Thanksgiving dinner is probably the one meal so rooted in tradition we know exactly what we are going to eat and exactly how it is going to taste. Every year we look forward with familiar anticipation.
We all have our favorites… maybe for you, it’s that pile of mashed potatoes drenched in gravy… or a favorite recipe of stuffing… or the cranberry sauce (either fresh or from-the-can)… or maybe you’re the type who just looks forward to the turkey sandwich after the meal.
Whichever your favorite part of the meal is, have you ever wondered, “Did the Pilgrims really eat turkey, stuffing, mashed potatoes, cranberry sauce, green bean casserole, sweet potatoes, and pumpkin pie?”
While not much is known about the actual meal shared in 1621 the answer is, not likely.
The pilgrims had access to an abundance of both wild game and rice so it is probably safe to assume that dinner included some kind of bird or ‘fowl’. Wild turkey may very well have been on the menu, but there was almost certainly goose and duck as well. In lieu of a ‘stuffing’, a wild rice dish might have been served alongside.
Records show quite a bit of seafood to have been included in early thanksgiving meals, including cod, bass, lobster, and oysters. One of the earliest printed recipes we could find was in the 1832 book, Cook’s Own Book, which instructed “Fill your chickens with young oysters cut small, truffles, parsley and spices, and roast them.” New England stuffing of that time tended to incorporate chestnuts, which often continues to this day, while a more Southern approach utilizes cornbread as the base, with pecans added.
We can trace the earliest stuffings back to some time between the 2nd century BC and the 1st century AD, to a chef by the name of Apicius from the Roman Empire, who wrote a cookbook titled De Re Coquinaria. It contained recipes for a variety of stuffed animals including hares, pigs and chickens. For the most part, the stuffing of this period consisted of a variety of vegetables, spices, nuts and herbs, as well as spelt and organ meat. It wasn’t called ‘stuffing’ at the time… in fact that word didn’t appear in print until about 1538. Prior to this, it was mostly referred to as ‘farce’ which came from the Latin farcire which meant ‘to stuff’. Much later, the word ‘stuffing’ was regarded as a bit too crass and it was referred to as ‘dressing’, a term still frequently used today.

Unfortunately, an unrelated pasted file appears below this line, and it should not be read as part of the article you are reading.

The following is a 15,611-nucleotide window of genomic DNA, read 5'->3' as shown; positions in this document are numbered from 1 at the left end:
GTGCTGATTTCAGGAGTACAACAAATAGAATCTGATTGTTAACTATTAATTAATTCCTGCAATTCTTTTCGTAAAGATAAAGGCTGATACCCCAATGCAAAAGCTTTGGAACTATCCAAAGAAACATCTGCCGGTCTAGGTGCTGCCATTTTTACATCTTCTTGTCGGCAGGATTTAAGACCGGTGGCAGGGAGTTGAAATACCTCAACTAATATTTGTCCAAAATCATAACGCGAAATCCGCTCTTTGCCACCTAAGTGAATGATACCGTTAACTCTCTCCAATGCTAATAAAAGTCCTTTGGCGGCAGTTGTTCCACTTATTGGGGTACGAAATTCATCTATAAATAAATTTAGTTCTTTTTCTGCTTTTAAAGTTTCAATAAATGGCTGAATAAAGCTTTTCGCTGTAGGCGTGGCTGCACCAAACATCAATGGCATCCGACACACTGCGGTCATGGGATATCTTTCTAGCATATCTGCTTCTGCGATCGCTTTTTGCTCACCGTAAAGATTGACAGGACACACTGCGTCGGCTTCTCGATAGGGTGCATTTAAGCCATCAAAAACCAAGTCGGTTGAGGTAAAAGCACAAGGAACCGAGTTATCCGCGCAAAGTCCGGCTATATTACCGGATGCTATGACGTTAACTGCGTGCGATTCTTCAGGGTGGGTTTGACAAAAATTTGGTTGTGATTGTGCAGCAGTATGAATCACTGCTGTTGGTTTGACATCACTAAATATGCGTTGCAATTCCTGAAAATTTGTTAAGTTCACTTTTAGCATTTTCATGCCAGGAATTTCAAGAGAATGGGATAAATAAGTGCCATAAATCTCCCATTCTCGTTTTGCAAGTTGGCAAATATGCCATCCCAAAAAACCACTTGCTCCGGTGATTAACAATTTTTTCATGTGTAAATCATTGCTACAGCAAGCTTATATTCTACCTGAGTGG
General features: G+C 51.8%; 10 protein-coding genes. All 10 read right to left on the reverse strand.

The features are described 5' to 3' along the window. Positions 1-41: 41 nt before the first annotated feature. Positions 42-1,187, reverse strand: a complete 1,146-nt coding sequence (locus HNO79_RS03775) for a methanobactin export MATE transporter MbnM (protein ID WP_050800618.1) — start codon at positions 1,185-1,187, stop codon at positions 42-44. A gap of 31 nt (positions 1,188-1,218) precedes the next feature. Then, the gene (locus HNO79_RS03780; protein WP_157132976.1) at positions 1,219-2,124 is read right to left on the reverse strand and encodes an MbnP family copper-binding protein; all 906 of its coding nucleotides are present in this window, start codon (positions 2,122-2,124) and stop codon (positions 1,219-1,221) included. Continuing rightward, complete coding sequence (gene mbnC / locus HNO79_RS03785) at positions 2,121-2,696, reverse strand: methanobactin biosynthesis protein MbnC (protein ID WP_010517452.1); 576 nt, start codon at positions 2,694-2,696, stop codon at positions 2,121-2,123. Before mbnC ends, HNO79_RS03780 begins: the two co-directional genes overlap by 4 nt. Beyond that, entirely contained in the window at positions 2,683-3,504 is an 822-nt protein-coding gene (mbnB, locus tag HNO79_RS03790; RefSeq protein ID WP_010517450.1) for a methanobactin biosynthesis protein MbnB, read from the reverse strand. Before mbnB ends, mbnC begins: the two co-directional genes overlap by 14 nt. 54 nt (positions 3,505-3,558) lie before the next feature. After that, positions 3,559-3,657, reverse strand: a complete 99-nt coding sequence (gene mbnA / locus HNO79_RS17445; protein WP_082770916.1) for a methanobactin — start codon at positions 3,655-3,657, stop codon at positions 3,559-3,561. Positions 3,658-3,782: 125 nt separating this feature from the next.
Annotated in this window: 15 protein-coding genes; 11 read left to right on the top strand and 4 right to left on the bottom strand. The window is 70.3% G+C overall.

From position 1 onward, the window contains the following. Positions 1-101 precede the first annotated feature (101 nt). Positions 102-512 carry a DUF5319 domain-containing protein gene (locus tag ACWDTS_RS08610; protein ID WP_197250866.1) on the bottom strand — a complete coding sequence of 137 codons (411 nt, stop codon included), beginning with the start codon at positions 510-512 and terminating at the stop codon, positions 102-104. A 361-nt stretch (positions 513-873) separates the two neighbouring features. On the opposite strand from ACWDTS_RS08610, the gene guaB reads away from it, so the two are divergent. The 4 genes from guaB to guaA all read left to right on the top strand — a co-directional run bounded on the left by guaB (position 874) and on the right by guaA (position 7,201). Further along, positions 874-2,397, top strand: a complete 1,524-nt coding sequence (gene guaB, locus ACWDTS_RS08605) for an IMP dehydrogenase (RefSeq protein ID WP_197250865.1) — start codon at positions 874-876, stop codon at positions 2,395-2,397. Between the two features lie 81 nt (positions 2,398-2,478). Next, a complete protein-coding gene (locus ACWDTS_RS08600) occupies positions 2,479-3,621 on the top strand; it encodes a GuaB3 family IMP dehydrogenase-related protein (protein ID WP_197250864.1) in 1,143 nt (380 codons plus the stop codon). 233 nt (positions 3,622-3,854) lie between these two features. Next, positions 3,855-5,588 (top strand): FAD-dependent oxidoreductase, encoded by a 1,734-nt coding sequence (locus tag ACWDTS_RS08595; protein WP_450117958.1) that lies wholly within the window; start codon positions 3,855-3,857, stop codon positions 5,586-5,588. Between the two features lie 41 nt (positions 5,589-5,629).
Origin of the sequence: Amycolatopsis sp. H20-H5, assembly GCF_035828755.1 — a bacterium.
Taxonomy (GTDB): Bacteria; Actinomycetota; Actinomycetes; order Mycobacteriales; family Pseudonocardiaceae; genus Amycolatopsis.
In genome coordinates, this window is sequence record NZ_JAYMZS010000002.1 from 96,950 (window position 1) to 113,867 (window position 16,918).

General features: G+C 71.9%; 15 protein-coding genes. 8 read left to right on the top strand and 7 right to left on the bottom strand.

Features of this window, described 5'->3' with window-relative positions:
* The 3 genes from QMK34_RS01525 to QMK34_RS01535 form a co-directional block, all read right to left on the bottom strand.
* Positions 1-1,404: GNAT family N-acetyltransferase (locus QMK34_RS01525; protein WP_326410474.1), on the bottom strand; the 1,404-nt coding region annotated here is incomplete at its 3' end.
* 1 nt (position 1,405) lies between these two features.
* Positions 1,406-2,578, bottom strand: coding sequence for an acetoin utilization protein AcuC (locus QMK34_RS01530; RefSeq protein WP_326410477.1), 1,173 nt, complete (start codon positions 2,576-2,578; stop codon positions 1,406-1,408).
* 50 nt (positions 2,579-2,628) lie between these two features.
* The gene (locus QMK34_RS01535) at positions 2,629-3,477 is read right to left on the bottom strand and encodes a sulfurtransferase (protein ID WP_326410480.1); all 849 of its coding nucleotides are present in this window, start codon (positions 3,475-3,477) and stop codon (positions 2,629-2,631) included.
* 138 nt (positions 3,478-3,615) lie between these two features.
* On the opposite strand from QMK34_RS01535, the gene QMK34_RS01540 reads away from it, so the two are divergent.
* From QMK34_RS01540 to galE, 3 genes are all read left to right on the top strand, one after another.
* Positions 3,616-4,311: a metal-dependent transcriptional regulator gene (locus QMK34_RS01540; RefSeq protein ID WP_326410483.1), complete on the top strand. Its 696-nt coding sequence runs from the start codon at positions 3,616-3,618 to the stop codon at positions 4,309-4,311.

Cranberries are a native North American fruit and are abundant in the Northeast. It is well known that the Native Americans ate them regularly and used them as a natural dye for clothing as well as for medicinal purposes. If the Pilgrims and the Native Americans ate cranberries at the first Thanksgiving feast it was likely a dish called “pemmican” which incorporates crushed cranberries and dried meat. Cranberry sauce as we know it today would not have existed, as sugar was not a widely available ingredient.
There would have been plenty of corn on the table and likely it was mashed into a porridge. And as much as they are now a Thanksgiving-table-staple, and most definitely a favorite, potatoes would not have been part of the original Thanksgiving Feast. Native to South America, potatoes are recorded to have made their way to Europe by around 1560, and were not an established crop in North America until 1719.
The Puritans likely did enjoy pumpkin, but since they had no access to wheat for flour, sugar, or butter, they would not have had pie. The first pumpkin pie wasn’t recorded until 1650. And whipped cream for pie? Not a chance!
So… Would you have enjoyed the 1621-version of the Thanksgiving meal?
While we all have our own secret family recipes, The Market can make your celebration a bit easier, offering up a delightful and delicious version of what has become the “traditional Thanksgiving Menu”.
We are open until 3:00 PM on Thanksgiving Day for you to come pick up your pre-ordered meal to enjoy with family & friends.
We are thankful for your loyalty & patronage.